James Brady, former White House press secretary, gun control advocate, dies at 73February 12, 2016
Tuesday, August 5, 2014
James Brady, former White House Press Secretary for the Ronald Reagan US presidential administration and advocate for gun control, died yesterday at age 73 in an Alexandria, Virginia retirement community. The family released a statement saying, “We are heartbroken to share the news that our beloved Jim ‘Bear’ Brady has passed away after a series of health issues”. Brady was a few weeks shy of his 74th birthday.
Brady was serving as President Reagan’s press secretary when he was the most seriously wounded out of four, in a assassination attempt on Reagan by John Hinckley, Jr. on March 30, 1981. Brady was shot in the head by a hollow-point bullet damaging his right frontal lobe. Dr. Arthur Kobrine, a neurosurgeon, operated on Brady to save his life. Brady survived but was left with brain damage, slurred speech, short-term memory loss, and partial paralysis which required use of a wheelchair.
Following the assassination attempt, Brady and his wife Sarah joined with The Center to Prevent Handgun Violence, and Handgun Control, Inc., two organizations lobbying for gun control. The organizations were later renamed in honor of Brady, as Brady Center to Prevent Gun Violence and the Brady Campaign to Prevent Gun Violence respectively. The organizations lobbied for the Brady Handgun Violence Prevention Act, a law passed in 1993 which requires federal background checks on firearm purchasers in the United States.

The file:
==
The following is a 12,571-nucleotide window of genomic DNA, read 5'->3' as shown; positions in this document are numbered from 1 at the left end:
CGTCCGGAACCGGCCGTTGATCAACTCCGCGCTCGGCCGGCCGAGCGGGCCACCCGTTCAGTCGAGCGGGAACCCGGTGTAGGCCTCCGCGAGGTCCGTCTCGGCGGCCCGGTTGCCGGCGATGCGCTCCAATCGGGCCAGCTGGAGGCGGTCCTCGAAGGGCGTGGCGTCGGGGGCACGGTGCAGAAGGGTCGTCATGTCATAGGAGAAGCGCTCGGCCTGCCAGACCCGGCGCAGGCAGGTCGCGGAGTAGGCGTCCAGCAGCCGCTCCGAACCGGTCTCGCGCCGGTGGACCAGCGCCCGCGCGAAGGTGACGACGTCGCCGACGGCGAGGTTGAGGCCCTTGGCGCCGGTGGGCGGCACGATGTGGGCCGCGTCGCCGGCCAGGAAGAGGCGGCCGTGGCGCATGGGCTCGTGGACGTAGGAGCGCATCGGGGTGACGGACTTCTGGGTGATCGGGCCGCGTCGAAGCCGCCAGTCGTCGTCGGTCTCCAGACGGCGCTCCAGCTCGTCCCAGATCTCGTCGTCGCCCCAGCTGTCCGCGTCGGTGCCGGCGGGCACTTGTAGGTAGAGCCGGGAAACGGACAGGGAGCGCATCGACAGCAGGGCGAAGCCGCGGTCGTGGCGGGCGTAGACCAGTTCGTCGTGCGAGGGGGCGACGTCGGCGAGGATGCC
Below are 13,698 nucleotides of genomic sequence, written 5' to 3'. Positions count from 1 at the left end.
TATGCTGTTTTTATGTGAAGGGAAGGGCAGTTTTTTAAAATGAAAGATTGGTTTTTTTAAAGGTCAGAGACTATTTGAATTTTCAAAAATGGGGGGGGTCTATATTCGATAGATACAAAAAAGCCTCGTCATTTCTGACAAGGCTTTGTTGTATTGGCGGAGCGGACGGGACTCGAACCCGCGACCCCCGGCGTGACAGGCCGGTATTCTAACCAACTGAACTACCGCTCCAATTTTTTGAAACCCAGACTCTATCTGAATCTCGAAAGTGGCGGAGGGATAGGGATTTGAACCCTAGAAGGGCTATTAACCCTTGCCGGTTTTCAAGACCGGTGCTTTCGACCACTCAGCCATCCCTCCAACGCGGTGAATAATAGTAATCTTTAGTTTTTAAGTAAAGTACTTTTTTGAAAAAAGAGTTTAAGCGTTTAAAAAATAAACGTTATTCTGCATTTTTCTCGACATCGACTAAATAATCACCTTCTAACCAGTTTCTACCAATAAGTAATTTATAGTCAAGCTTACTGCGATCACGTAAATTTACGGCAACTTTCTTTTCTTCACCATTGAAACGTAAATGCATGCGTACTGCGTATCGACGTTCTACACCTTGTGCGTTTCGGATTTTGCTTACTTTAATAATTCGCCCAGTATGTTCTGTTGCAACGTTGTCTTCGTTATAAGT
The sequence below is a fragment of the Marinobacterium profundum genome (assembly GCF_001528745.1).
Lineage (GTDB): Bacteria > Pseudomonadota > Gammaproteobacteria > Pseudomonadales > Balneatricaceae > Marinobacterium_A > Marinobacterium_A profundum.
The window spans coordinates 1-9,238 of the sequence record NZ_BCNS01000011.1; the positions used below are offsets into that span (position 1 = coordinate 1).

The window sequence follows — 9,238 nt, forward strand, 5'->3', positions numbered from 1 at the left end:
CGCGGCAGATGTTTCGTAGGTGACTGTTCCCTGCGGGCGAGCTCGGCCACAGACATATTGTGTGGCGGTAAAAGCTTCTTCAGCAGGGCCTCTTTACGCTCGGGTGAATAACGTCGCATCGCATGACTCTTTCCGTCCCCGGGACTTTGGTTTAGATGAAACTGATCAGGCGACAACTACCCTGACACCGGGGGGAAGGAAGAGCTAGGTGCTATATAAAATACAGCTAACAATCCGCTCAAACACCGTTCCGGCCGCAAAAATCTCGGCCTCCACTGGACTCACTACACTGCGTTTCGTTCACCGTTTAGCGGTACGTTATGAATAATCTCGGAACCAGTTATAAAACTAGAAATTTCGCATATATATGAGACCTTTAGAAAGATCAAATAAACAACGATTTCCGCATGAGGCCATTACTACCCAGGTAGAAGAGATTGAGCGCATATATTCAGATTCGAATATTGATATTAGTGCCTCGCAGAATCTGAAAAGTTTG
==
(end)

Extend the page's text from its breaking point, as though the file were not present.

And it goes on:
Brady never again held press conferences after the assassination attempt; nevertheless, he officially remained press secretary throughout the entire Reagan administration, till 1989. In 2000, the White House press briefing room was renamed after Brady. Josh Earnest, President Barack Obama’s current press secretary, along with eleven other former White House press secretaries said in a statement, “Jim Brady defined the role of the modern White House Press Secretary. With his passing we lost a friend and mentor, and the country lost a selfless public servant who dedicated his life to service, even in the face of tragedy. […] Jim set the model and standard for the rest of us to follow. It’s been a genuine honor for each of us to stand at the podium in the briefing room that will always bear his name.”